Take advantage of cheap mortgages and savings on stamp duty to move home

Thinking about a house move? Here’s why it might make sense to do so now with mortgage rates at rock bottom and the potential to save thousands on stamp duty

Detached house

The summer is usually a slow period for moving house as people are usually on holiday, but right now the property market is positively booming.

Several factors have combined to power this renewed momentum.

After months of confinement due to Covid-19 – and restrictions placed on the property market, with house sales effectively banned between March and May – there is currently a lot of pent-up demand.

At the same time, those looking to buy a home now find themselves in a low-interest-rate environment, and faced with financial support in the form of a stamp duty holiday, as the Government takes steps to prop up the housing market.

All of this points towards now being a potentially a good time to move house.

Here we take a closer look.

Grab a mortgage while deals are cheap

If you are looking to move home, the good news is, mortgage rates have been at historic lows for some time – and show no sign of rising any time soon given the state of the economy.

The Bank of England base rate is currently at just 0.1%.

Right now, if you have a big deposit, you could get a home loan at just a little over 1%.

Equally, if you’re a first time buyer with a deposit of 5% – meaning you need to borrow at 95% loan-to-value LTV – you may still be able to get a very competitive rate of less than 3%.

Note, though, that eligibility will depend on the lender.

To compare mortgages, head here.

Cash in on the stamp duty holiday

In addition to cheap mortgages, home-movers can currently cash in on the help offered by the Government’s stamp duty suspension.

Stamp duty is levied on house purchases above a set amount in England and Northern Ireland.

In July this year, Chancellor Rishi Sunak announced that stamp duty would be waived on the vast majority of property purchases.

Those who buy a house or flat worth £500,000 or less will pay no tax, while those who buy more expensive homes will benefit from reduced costs.

The aim is to encourage people thinking about a house move to do so sooner rather than later, and get the housing market moving.

To find out how much you could save on stamp duty, head here.

For more about equivalent charges in Scotland and Wales read our guide.

House-buying costs could rise in a few months’ time

Given there’s now a potential £15,000 stamp duty saving up for grabs, this could be a pretty persuasive reason to think about moving house now, rather than waiting – especially as this exemption won’t be around forever.

The giveaway is only going to be available until March 31, 2021, at which time, for many people, the cost of buying a home could rise significantly.

Further, as the furlough scheme unwinds and unemployment creeps in (see below), this may limit banks’ willingness to lend, meaning it may also get harder to borrow a little further down the line.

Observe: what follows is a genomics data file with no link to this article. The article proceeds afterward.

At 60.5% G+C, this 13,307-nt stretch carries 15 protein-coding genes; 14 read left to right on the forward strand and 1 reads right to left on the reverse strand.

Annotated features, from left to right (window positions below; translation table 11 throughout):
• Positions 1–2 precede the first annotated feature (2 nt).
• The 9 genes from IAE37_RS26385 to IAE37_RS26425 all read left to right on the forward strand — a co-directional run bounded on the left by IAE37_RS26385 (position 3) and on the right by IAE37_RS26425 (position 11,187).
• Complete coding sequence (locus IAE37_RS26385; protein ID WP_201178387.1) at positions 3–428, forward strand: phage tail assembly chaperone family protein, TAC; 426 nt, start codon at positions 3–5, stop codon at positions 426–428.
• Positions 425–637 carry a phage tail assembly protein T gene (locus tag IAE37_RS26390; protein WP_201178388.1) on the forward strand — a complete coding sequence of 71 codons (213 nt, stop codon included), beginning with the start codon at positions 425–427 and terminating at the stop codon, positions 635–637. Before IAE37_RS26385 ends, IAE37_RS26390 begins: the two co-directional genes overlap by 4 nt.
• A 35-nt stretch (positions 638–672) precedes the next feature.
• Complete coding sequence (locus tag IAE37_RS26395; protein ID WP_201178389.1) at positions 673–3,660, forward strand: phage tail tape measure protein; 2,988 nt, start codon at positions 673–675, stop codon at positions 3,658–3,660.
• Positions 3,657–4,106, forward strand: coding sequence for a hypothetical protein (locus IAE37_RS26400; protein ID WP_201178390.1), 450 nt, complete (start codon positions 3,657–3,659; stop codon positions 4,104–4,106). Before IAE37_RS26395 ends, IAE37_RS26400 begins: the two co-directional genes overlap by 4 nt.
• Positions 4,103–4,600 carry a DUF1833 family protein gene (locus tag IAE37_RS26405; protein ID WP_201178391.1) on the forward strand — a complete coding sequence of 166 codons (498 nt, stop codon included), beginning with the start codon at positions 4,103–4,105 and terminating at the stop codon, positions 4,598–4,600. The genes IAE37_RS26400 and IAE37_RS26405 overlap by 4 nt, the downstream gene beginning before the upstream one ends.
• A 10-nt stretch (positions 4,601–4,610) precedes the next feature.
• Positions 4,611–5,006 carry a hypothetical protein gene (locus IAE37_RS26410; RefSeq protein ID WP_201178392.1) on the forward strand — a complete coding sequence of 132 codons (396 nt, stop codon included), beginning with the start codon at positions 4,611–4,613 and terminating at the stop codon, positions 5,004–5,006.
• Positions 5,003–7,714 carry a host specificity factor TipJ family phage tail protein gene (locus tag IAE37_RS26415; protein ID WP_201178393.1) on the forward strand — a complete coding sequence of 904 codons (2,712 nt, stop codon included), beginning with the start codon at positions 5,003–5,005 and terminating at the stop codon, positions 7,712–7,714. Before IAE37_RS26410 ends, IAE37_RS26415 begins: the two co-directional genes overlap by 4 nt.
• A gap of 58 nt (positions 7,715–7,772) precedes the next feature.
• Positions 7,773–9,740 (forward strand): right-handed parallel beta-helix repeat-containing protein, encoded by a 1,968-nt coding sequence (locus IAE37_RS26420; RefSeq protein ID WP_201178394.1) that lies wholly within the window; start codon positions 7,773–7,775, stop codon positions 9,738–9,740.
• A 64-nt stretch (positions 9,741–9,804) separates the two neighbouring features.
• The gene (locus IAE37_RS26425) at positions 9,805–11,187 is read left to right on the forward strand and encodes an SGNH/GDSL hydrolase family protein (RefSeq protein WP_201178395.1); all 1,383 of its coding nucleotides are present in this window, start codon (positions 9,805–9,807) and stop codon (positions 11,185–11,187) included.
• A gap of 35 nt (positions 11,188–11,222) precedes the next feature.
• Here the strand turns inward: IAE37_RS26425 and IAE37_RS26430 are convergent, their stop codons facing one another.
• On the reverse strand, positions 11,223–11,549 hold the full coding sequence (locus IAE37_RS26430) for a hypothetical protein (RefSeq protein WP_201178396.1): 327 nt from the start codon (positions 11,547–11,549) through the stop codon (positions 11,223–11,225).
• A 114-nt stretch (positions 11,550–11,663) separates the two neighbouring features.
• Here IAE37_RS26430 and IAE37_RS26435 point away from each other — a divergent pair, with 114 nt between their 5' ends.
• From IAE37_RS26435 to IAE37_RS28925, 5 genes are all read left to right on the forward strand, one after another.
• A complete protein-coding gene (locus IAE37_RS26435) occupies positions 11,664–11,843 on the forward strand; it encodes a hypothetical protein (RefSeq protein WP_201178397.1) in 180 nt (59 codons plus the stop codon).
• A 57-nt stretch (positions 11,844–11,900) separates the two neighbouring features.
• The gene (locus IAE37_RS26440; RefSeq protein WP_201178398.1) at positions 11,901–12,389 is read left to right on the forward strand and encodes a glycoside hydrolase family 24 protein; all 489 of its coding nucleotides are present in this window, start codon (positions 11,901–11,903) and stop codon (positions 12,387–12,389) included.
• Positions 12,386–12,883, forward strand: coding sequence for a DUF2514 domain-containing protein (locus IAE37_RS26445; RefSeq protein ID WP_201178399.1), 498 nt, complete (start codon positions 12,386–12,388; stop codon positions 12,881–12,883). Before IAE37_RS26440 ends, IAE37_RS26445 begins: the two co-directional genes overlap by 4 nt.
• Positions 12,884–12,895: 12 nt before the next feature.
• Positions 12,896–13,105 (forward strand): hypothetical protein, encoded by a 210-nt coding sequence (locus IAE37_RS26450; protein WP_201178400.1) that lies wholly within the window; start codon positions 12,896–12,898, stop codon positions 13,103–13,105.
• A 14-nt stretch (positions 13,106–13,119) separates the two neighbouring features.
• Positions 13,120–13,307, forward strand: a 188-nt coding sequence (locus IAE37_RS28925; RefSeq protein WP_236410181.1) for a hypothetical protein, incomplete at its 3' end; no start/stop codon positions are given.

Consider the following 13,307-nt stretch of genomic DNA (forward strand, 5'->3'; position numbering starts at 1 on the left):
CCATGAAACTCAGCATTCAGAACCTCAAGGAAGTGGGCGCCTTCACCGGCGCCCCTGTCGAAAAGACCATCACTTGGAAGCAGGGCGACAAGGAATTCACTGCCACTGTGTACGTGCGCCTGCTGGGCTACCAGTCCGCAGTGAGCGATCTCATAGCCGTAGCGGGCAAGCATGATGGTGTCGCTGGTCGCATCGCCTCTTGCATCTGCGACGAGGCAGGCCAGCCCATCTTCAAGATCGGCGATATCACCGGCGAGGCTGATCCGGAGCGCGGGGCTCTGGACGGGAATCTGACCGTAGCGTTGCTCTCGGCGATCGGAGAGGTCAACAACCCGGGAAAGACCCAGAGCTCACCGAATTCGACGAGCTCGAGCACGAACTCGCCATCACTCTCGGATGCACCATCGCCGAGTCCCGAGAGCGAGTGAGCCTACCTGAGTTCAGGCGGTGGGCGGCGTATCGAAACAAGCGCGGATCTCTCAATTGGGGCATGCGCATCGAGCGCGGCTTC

Don’t rush into a house purchase

While all of this points to taking action, you still need to tread very carefully.

Buying a home is never a decision that should be taken lightly, and this decision needs to be given more consideration than ever right now, given the UK is now officially in a deep recession.

The Chancellor has warned that ‘hard times’ are here after the economy suffered its biggest slump on record.

With unemployment likely to rise for some time, redundancy announcements coming thick and fast, and the furlough scheme winding down – and due to end in October – many people could find themselves with less job security.

Household finances will also be squeezed, meaning many could find themselves going through a prolonged rough patch.

Word of warning about ‘negative equity’

House prices may be rising right now, but you need to be aware that the worsening economic conditions could mean property prices end up falling soon after you buy.

This could leave you in ‘negative equity.’ This is where the total amount of borrowing secured against your home is greater than its value – and tends to affect those with small deposits.

Tips when buying a home at a time of recession

  • Only move house if you have a decent stash of savings behind you
  • Don’t max yourself out. Make sure you can afford your monthly mortgage payments with room to spare
  • Be sure to factor in all the costs of moving, including surveyor fees, solicitor fees, estate agent fees and removal costs
  • Don’t move just because the government is offering an incentive. It’s only a good deal if you can comfortably afford to do so
  • If you’re in any way worried about your situation, delay making any major financial decision until the outlook is clearer. Delay your purchase and see how the recession plays out

Did you find this helpful? Why not share this article?

Take control of your energy bills

Our handy tips and tools will help make sure you never overpay again

Popular guides